Jagged Little Pill Head

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Jagged Little Pill Head

By Joshua Lyon 11/18/11

Joshua Lyon became an authority on drug abuse when he wrote the 2009 memoir, Pill Head. And then he relapsed.

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In 2009, my memoir Pill Head was released. It was actually a memoir/investigative report about the rise of prescription painkiller abuse in America, and I traced the explosion of the epidemic over the past decade while mixing in the personal stories of several addicts—including me. But writing the book was a brutal experience, and looking back, what happened to me was inevitable: I relapsed hard while working on it.

When I first started out, I had what I considered a noble goal in mind: to write a drug memoir that wasn’t preachy and didn’t follow the typical formula where the author spends half of the book chronicling how messed up their life is and the other half going to rehab and learning important lessons. Somewhere in there is a relapse or two and then the author stays clean for good. Almost every addiction memoir I’d read, from Dry to A Million Little Pieces (pre-scandal), seemed to follow this map. It frustrated me because when I was in the thick of my addiction, I wanted to read a book where I felt like the author was experiencing what I was going through at the same time that I was—that we were in it together.

Too often, drug memoirs are told through so much hindsight that the dark parts feel somewhat removed; the author has already gone through hell and clocked endless hours of 12-step meetings, so there is an undercurrent of self-awareness and understanding. Because of the number of addiction memoirs that follow this format, I have to assume that this is usually what a reader is looking for in these kinds of books. But when I was a Dilaudid-popping reader, I was still too scared to go to NA meetings. The whole reason I took pills in the first place was to cut myself off from the world, so what I was looking for in a book, and what I couldn't find, was an invisible friend I could turn to from the safety of my own home, someone whose fears I could relate to while I was still high. It was important to me to try and write in a way that could pierce through the same drug bubble I had been living in without being pedantic, and I wanted to end my book with a sort of “let’s take this very first scary-ass step together” moment. It didn’t feel right to have a happy ending, because I didn’t want to put myself on any sort of pedestal. Not to mention that, as many experts have noted, getting clean often involves several relapses over a period of years.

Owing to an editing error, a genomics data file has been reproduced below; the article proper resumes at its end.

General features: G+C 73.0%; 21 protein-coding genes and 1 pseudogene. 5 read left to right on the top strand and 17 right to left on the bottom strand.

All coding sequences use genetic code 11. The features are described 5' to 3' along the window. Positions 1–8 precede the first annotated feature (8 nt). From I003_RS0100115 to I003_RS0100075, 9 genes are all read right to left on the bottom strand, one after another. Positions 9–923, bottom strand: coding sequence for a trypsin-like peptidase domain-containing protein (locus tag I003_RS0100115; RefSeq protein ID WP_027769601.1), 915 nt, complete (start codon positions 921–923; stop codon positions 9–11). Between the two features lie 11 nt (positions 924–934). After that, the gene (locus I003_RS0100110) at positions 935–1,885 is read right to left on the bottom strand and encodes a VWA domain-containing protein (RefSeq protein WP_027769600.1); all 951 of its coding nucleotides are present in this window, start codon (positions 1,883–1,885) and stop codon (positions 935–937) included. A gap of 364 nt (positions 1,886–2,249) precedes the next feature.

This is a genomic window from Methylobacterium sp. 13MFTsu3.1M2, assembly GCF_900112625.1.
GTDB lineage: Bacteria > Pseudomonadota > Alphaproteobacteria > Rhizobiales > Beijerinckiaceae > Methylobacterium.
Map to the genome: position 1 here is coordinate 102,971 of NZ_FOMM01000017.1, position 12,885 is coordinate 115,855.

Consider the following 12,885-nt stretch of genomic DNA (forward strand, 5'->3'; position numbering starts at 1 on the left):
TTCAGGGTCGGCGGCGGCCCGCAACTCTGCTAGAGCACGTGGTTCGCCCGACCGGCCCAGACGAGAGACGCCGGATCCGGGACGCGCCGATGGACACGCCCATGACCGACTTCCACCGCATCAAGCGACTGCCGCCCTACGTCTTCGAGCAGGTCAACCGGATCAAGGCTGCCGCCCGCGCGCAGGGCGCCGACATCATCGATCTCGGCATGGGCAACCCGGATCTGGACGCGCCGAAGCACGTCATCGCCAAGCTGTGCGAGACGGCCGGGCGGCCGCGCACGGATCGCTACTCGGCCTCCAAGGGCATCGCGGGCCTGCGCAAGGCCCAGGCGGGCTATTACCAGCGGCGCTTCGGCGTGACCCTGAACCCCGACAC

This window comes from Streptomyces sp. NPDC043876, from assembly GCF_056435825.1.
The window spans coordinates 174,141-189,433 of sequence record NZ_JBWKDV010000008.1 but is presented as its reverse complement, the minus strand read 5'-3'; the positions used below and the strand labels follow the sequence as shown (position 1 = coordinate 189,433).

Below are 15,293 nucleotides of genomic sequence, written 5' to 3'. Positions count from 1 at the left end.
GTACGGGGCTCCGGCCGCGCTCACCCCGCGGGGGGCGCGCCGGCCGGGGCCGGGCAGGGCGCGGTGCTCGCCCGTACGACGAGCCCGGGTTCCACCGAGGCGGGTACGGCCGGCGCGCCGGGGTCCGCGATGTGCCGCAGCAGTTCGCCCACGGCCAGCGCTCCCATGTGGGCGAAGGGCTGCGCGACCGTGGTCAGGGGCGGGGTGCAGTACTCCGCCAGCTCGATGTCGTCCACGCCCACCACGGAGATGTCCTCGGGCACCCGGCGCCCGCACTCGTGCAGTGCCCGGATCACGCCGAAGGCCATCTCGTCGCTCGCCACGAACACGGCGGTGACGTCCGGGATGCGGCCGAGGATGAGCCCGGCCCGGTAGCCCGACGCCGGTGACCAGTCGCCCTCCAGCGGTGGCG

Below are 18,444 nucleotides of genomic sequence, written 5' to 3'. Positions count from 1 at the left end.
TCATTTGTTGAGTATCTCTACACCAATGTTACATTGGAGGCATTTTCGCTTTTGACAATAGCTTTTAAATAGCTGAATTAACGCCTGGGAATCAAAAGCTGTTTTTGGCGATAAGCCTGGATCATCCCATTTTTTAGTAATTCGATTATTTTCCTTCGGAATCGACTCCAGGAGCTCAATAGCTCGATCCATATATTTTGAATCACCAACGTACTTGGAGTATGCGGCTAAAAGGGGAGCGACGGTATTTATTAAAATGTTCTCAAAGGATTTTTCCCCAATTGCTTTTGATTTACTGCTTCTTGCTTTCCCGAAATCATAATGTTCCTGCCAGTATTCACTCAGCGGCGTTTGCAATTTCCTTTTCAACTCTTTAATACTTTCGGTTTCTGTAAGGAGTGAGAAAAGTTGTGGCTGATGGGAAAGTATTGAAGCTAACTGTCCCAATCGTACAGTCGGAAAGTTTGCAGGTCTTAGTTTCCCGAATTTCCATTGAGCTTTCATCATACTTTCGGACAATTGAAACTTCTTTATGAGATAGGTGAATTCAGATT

The whole reason I took pills in the first place was to cut myself off from the world, so what I was looking for in a book, and what I couldn't find, was an invisible friend I could turn to from the safety of my own home.

The problem was that in my effort to be 100% realistic while writing, I needed to detail how great painkillers felt. I mean, there’s a reason I’d gotten into them: they felt awesome in the beginning. But by diving into that memory pit and meticulously detailing the good feelings, coupled with all of the painful sludge from my past that I was spewing onto the pages, I relapsed. I turned in the first draft of my book and promptly checked myself into rehab, all the while trying to keep it a secret from my publisher because I was terrified the book would get taken away from me. My agent ended up telling my editor, and when I got out, I was asked to write up my rehab experience and tack it onto the end of my manuscript. I think I still managed to end the book with the sort of “first step” moment I’d originally wanted to convey, but it was far too real of a first step for me, and the truth is that by the time Pill Head was released, I was in no position to be out in the world talking about getting clean from pills.   

Pill Head finishes its narrative a couple of weeks into my rehab stay, but here’s what happened after the book ended: I got kicked out of rehab early because my insurance ran out. I was actually pulled from a group therapy session and told I had to pack up and leave. I ended up bringing a 22-year-old boy back to New York with me from the hospital, and we promptly relapsed together on Oxy for two weeks. We lived off of his mother’s credit cards before I discovered he was bi-polar and had stopped taking the meds that he actually needed. I kicked him out because he was always wandering into oncoming traffic. I managed to get sober again on my own by attending tons of 12-step meetings.